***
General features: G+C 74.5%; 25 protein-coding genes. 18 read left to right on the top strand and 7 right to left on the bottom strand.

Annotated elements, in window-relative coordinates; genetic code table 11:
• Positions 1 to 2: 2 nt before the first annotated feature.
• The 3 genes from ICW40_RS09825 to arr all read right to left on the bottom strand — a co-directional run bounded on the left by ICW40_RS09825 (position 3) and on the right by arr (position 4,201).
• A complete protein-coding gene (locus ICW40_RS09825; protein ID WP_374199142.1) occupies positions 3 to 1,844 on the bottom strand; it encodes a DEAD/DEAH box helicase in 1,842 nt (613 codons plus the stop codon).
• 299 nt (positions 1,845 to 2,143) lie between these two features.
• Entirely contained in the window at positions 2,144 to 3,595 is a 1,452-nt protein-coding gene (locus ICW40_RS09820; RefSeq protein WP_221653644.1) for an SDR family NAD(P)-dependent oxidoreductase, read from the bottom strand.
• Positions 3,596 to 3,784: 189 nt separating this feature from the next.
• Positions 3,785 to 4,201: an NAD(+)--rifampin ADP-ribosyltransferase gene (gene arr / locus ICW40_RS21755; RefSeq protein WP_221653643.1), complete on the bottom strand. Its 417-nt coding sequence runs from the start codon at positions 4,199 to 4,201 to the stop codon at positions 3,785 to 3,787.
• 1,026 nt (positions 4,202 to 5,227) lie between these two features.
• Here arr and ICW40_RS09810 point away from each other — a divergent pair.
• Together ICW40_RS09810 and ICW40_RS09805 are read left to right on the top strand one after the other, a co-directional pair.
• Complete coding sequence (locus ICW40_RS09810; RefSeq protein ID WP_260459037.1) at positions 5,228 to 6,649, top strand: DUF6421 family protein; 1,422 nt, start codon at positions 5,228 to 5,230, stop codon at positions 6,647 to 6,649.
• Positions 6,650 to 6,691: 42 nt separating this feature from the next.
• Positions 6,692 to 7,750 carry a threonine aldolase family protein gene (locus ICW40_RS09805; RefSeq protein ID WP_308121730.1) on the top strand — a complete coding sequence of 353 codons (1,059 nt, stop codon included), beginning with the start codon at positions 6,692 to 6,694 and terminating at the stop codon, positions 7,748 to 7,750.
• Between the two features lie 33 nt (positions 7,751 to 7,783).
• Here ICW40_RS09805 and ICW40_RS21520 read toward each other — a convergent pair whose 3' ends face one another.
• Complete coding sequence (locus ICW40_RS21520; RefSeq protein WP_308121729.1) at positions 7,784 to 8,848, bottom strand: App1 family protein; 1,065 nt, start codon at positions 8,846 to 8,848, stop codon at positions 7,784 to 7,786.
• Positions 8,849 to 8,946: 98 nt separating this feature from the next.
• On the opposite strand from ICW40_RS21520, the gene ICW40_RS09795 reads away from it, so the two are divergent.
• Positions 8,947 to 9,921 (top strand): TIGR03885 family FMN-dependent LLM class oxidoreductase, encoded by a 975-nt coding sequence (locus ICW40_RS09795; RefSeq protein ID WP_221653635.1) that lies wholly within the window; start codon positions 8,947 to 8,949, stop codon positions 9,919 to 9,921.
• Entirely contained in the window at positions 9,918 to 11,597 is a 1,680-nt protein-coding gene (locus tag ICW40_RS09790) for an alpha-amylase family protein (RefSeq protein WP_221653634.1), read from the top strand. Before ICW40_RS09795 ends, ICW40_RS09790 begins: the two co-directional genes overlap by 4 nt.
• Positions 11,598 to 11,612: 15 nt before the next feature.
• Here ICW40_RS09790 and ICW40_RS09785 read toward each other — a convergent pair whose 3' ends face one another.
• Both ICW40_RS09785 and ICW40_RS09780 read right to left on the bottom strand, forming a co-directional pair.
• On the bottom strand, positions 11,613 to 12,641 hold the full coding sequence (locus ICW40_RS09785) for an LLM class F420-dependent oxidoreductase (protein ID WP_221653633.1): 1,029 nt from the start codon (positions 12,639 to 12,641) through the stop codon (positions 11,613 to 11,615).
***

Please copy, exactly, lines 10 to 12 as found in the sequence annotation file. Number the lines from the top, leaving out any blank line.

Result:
• 1,026 nt (positions 4,202 to 5,227) lie between these two features.
• Here arr and ICW40_RS09810 point away from each other — a divergent pair.
• Together ICW40_RS09810 and ICW40_RS09805 are read left to right on the top strand one after the other, a co-directional pair.